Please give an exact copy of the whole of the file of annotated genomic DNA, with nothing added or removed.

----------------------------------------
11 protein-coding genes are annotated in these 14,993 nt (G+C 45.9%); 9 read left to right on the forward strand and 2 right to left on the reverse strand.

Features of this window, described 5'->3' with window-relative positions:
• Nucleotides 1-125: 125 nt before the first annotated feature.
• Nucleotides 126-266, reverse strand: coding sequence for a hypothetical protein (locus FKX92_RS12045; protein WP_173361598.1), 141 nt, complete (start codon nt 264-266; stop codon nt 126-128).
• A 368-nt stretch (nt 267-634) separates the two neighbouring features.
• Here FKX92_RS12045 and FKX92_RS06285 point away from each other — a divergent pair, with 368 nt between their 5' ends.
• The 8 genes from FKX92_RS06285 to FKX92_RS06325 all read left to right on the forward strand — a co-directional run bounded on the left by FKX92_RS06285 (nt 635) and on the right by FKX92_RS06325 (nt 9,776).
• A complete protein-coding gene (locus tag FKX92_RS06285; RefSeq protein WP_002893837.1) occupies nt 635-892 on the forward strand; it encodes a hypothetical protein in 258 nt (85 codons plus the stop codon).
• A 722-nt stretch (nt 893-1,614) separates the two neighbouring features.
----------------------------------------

11 protein-coding genes are annotated in these 14,993 nt (G+C 45.9%); 9 read left to right on the forward strand and 2 right to left on the reverse strand.

Features of this window, described 5'->3' with window-relative positions:
• Nucleotides 1-125: 125 nt before the first annotated feature.
• Nucleotides 126-266, reverse strand: coding sequence for a hypothetical protein (locus FKX92_RS12045; protein WP_173361598.1), 141 nt, complete (start codon nt 264-266; stop codon nt 126-128).
• A 368-nt stretch (nt 267-634) separates the two neighbouring features.
• Here FKX92_RS12045 and FKX92_RS06285 point away from each other — a divergent pair, with 368 nt between their 5' ends.
• The 8 genes from FKX92_RS06285 to FKX92_RS06325 all read left to right on the forward strand — a co-directional run bounded on the left by FKX92_RS06285 (nt 635) and on the right by FKX92_RS06325 (nt 9,776).
• A complete protein-coding gene (locus tag FKX92_RS06285; RefSeq protein WP_002893837.1) occupies nt 635-892 on the forward strand; it encodes a hypothetical protein in 258 nt (85 codons plus the stop codon).
• A 722-nt stretch (nt 893-1,614) separates the two neighbouring features.